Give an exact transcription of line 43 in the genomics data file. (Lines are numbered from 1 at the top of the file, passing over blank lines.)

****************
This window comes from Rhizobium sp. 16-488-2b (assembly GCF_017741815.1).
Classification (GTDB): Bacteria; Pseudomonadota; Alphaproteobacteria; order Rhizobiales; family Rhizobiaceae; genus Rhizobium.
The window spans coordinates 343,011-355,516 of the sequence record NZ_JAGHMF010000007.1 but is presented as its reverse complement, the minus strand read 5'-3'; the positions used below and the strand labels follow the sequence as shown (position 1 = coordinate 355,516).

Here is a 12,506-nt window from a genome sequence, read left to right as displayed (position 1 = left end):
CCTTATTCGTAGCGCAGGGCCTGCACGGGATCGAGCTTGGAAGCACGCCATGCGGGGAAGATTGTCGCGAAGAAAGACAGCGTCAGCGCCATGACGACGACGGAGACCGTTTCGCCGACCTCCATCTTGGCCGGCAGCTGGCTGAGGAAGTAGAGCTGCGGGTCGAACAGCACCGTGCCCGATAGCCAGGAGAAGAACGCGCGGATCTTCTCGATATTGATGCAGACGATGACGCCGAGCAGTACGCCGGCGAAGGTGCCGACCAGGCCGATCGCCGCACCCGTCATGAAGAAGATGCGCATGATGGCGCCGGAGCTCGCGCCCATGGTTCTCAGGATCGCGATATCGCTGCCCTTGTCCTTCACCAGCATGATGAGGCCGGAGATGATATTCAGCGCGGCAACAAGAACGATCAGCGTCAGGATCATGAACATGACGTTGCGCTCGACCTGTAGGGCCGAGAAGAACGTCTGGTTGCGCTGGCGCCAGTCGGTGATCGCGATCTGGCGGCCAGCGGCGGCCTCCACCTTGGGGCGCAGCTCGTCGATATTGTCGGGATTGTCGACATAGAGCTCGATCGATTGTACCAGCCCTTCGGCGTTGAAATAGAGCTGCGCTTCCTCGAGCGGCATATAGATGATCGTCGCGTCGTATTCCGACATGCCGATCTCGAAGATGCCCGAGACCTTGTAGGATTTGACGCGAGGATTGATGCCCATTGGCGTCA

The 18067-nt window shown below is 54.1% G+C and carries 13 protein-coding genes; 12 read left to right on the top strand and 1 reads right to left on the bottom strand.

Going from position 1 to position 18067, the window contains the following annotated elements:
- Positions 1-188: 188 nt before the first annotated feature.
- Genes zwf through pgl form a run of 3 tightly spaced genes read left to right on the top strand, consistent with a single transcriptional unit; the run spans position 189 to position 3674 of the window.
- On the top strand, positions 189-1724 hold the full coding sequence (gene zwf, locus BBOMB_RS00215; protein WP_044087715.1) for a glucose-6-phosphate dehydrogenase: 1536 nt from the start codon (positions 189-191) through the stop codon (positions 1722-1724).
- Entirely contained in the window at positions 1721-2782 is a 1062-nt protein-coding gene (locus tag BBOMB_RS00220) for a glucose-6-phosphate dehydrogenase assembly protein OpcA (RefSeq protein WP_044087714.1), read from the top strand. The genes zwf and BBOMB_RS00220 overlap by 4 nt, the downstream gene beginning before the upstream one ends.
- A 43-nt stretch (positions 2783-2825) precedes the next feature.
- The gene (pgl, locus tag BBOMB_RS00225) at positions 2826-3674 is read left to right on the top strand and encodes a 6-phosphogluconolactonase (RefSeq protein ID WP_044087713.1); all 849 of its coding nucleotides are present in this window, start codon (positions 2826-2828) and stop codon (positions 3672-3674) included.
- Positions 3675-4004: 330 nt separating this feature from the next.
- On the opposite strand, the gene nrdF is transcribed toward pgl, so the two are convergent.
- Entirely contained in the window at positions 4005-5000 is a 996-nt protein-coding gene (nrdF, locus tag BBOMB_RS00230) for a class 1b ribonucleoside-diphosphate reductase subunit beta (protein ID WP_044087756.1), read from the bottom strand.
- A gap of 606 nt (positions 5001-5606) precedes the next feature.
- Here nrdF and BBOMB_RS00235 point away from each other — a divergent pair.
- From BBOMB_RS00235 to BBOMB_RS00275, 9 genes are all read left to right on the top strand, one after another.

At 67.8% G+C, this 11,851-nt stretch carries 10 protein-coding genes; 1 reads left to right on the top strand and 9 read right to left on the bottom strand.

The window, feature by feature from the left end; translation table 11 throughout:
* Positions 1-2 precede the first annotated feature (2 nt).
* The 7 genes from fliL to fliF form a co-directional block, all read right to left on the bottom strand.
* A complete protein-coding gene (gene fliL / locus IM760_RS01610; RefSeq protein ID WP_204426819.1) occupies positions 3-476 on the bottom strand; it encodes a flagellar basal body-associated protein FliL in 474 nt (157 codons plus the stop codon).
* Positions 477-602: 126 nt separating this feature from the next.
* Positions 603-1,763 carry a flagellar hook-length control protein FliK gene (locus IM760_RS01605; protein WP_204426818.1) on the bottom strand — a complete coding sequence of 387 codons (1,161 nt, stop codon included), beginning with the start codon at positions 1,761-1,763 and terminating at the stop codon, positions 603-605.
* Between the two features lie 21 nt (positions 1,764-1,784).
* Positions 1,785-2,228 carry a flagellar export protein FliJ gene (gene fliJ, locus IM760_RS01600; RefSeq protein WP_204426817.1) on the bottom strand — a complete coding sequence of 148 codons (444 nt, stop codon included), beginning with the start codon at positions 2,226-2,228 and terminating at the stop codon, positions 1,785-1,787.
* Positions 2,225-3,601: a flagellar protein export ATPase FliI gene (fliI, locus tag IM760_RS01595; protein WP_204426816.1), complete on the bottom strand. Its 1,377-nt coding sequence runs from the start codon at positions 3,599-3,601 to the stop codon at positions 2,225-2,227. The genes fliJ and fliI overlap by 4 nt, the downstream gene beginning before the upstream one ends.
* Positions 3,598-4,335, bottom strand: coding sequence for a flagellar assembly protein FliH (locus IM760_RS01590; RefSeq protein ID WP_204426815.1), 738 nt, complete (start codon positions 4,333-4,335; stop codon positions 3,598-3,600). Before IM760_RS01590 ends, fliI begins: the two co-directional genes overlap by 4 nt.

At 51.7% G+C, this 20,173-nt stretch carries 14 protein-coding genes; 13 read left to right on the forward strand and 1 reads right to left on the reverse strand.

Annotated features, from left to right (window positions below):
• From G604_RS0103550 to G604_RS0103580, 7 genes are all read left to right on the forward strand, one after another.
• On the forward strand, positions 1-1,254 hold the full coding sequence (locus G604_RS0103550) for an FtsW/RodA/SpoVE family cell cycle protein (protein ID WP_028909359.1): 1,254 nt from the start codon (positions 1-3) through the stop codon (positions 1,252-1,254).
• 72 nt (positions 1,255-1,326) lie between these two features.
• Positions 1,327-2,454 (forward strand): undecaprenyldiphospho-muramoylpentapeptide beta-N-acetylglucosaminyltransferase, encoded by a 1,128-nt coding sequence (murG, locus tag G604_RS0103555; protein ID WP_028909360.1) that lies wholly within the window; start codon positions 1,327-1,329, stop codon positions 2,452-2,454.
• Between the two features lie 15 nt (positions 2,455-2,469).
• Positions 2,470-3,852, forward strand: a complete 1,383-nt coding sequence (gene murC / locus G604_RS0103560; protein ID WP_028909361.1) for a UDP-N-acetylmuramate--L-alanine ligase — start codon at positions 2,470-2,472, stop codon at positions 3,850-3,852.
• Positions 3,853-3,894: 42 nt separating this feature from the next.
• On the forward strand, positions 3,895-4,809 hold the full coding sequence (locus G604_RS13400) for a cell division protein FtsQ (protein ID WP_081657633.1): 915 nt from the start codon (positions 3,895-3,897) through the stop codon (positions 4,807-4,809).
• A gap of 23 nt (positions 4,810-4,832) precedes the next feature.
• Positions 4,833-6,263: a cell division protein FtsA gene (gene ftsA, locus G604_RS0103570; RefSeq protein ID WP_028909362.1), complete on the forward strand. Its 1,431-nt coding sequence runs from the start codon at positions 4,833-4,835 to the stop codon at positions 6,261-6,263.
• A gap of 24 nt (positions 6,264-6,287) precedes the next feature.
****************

• A gap of 24 nt (positions 6,264-6,287) precedes the next feature.